ENTRIES TAGGED "web development"

Image performance

Optimizing images is likely the biggest win for performance on your site

[Ed note: This is the second in a series of posts on web design and performance. You can see the introductory post here.]

Images make up the majority of most sites’ page weight. Thanks to their size and the number of image requests made by an average site, optimizing images is arguably the easiest big win when it comes to improving your site’s page load time.

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Let’s start by looking at the various image types available, and then work through the various options you have for optimizing them.

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Building Modern Web Apps, Build 2013, TechEd North America, and More

Tech events you don't want to miss

Each Monday, we round up upcoming event highlights from the programming and technology spaces. Have an event to share? Send us a note.

Modern Web Applications Utilizing HTML5 APIs webcast: Ido Green covers techniques and tools for building great “modern” web apps, including tips on Chrome DevTools, HTML5 power tools, and modern web app design techniques. Register for this free webcast.
Date: 10 a.m. PT, May 30 Location: Online webcast

TechEd North America: This is Microsoft’s main conference for IT professionals and enterprise developers. Get hands-on experience with more than 200 self-paced labs. If you need to convince your boss to let you go, there’s even a guide to help. For more information and to register, visit the TechEd website.
Date: June 3–6 Location: New Orleans, LA

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Location, Location, Location

Why where you put your script element matters

Everyone knows you add JavaScript to your page by putting your <script> element at the top of your HTML page, right? Not so fast. In part two of Head First JavaScript Programming Teasers, Eric explains the nuts and bolts of the <script> element: how to add it to your page, and where.

While you can put a <script> element just about anywhere in your code, there are a couple of things you should know before you make any decisions about where to add it. For instance, you might already know that the browser reads your page top down and starts executing your JavaScript as it gets to the code. That means if you put your JavaScript in the <head> of your document, the browser will execute the code before it loads the rest of the page. That might be what you want… or it might mean that users are sitting there looking at a blank page while your script is executing.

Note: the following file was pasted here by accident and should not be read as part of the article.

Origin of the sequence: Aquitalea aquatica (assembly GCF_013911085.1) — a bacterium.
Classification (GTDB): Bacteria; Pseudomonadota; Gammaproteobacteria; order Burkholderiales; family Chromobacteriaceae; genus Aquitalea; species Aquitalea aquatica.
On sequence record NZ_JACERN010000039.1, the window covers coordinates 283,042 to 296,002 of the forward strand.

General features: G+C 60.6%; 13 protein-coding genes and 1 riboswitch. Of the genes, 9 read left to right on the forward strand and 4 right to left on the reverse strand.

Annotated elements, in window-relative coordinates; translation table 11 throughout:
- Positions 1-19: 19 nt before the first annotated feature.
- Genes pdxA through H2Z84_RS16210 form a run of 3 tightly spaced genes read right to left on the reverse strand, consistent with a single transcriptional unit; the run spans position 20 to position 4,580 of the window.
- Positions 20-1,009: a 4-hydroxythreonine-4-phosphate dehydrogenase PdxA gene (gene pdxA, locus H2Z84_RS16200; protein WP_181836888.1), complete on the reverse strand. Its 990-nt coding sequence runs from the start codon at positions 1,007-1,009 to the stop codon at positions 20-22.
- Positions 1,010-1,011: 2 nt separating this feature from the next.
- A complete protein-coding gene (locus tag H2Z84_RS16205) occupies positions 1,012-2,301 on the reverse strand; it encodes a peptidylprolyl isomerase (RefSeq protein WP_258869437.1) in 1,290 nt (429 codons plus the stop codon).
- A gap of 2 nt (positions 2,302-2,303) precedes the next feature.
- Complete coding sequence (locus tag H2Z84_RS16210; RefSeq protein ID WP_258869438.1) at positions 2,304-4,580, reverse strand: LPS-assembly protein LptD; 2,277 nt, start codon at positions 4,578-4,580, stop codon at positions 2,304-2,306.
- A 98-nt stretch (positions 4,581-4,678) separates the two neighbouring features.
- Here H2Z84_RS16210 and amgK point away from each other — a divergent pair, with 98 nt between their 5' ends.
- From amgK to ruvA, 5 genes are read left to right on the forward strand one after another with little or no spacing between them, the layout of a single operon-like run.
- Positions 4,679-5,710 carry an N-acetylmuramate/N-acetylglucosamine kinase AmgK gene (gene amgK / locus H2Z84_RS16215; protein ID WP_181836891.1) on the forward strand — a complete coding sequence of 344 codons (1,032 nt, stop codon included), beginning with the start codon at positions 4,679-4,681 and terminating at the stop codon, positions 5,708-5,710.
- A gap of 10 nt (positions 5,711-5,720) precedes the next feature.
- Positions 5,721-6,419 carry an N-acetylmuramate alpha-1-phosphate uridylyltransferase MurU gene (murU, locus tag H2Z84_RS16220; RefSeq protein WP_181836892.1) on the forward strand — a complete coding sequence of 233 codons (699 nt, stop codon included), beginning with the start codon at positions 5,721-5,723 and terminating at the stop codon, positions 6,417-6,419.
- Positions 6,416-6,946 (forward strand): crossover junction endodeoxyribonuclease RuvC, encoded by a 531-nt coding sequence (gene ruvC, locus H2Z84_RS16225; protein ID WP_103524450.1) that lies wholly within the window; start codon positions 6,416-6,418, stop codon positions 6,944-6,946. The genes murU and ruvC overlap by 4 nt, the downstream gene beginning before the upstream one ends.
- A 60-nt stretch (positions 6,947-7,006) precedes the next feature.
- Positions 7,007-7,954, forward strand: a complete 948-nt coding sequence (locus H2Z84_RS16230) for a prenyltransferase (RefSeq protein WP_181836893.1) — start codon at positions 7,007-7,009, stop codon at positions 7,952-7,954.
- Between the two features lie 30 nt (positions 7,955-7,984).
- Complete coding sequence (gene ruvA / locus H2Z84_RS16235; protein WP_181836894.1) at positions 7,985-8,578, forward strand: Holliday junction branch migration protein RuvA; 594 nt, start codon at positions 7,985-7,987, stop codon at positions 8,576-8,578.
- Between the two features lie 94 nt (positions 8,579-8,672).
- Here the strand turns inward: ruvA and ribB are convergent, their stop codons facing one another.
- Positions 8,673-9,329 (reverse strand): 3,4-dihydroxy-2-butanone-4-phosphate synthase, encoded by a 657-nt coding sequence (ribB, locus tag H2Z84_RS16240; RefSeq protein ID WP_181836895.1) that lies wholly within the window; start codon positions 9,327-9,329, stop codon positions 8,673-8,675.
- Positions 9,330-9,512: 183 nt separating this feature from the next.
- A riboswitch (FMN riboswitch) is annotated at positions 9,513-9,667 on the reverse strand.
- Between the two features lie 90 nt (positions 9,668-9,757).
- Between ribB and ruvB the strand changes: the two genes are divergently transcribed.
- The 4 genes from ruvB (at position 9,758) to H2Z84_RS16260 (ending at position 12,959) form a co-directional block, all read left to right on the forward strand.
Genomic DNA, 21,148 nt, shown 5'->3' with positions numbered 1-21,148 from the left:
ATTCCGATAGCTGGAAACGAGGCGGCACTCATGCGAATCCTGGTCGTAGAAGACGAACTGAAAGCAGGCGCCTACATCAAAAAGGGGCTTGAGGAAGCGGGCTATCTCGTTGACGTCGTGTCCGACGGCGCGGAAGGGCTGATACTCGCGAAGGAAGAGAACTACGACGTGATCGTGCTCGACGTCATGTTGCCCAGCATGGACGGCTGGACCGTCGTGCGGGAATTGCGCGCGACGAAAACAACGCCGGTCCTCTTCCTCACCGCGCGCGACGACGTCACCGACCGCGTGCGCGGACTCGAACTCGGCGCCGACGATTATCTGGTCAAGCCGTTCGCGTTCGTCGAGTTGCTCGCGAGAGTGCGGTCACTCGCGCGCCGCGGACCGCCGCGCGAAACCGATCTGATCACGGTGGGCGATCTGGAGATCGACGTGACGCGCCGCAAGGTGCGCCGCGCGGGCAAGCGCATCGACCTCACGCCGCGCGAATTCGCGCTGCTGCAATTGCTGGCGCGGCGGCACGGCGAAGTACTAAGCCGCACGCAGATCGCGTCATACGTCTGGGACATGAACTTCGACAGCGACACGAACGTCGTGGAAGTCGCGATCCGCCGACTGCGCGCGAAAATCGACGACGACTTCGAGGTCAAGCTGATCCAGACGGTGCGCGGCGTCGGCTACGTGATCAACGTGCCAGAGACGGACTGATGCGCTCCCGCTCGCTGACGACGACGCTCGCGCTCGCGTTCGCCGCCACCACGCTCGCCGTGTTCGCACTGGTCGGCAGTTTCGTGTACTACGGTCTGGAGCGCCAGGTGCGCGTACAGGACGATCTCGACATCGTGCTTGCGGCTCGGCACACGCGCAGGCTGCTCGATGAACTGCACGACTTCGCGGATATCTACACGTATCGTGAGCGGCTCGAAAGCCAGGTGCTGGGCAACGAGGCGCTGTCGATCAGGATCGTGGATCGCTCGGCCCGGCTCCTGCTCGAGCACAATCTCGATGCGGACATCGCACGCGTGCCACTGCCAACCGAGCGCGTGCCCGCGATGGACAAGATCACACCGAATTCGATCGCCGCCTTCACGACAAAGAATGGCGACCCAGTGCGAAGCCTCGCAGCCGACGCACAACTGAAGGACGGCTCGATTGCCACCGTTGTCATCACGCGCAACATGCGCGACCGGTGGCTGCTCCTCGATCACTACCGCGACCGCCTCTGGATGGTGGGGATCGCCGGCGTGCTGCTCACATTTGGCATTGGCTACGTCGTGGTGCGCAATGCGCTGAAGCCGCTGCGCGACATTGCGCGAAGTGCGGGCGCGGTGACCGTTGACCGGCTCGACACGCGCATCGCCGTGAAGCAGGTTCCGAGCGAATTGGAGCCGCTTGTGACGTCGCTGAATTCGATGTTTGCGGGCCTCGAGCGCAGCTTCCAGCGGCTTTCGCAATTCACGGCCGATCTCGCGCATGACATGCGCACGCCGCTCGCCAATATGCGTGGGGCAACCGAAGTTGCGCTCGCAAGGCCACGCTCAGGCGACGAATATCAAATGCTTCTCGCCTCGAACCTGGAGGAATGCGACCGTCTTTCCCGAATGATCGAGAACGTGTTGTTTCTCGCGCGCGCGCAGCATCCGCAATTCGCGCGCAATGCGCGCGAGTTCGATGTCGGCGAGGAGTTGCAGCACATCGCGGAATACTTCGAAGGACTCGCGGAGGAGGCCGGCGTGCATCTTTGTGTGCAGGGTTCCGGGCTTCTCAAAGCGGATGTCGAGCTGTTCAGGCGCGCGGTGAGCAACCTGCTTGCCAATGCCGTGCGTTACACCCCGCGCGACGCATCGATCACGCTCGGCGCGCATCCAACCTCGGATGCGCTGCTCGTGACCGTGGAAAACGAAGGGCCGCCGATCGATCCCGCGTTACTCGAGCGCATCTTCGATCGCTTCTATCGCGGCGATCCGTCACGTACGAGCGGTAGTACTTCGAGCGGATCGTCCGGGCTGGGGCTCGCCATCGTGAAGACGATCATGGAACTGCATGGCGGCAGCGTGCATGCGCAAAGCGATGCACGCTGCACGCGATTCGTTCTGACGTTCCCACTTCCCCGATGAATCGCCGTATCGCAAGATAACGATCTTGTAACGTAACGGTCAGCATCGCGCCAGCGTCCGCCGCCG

Watch the video for a couple of other tips about the <script> element, taken from our upcoming book, Head First JavaScript Programming.

And if you missed the first part of this video series, you can watch it here.

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Yet another JavaScript book?

For the next 15 weeks, a new learning video every week.

Eric Freeman and I are writing a new book: Head First JavaScript Programming, and to go along with it, we’re creating a series of teaser videos to give you a taste of what’s coming in the book, and a chance to learn a few JavaScript tidbits.

Why undertake writing a JavaScript book now? After all, isn’t there already a Head First JavaScript book (not to mention all the many other JavaScript books on the market)? Well, to make a long story short, when we published Head First HTML5 Programming, a book that teaches you how to use all the new HTML5 APIs (with JavaScript, of course), we discovered something: a lot of folks know a little JavaScript, but really want to understand it at a deeper level. They want to go beyond just simple scripting. To remedy that, we ended up taking a month to write a brief introduction to JavaScript in our Head First HTML5 Programming book, but it wasn’t enough. Readers needed more.

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Emerging languages spotlight: Elm

Evan Czaplicki on breaking the HTML-CSS-JavaScript blockade with functional reactive programming.

Over the next few months I’ll be taking a look at new and emerging programming languages. The following piece is the first in this series.


The Elm Programming Language, created by Evan Czaplicki, tackles web interaction and takes on the big three — HTML, CSS, and JavaScript. I recently had the pleasure of sitting down with Czaplicki to talk about why he decided to take on this daunting project and how Elm could revolutionize web programming.

Czaplicki was working on a front-end web project and he was thinking about how is it that web development can be “so frustrating in a way it didn’t have to be.” That was the day Elm was born (he talks about that moment in this segment of our video interview).

Today’s websites bear virtually no resemblance to those from 10 years ago, so why are we using the same tools? Cyclical upgrades to HTML, CSS and JavaScript have certainly enhanced and improved upon older versions. HTML5 has taken some great leaps forward. But we’re still using the core.

Coming from a functional programming background led Czaplicki to think about web programming from the perspective of functional reactive programming. What is functional reactive programming? It takes away the idea that interaction between a website and user is static — updating only at certain moments or clicks — and inserts the capability to update as events happen, like mouse movements. Czaplicki gives more detailed insight here. Read more…

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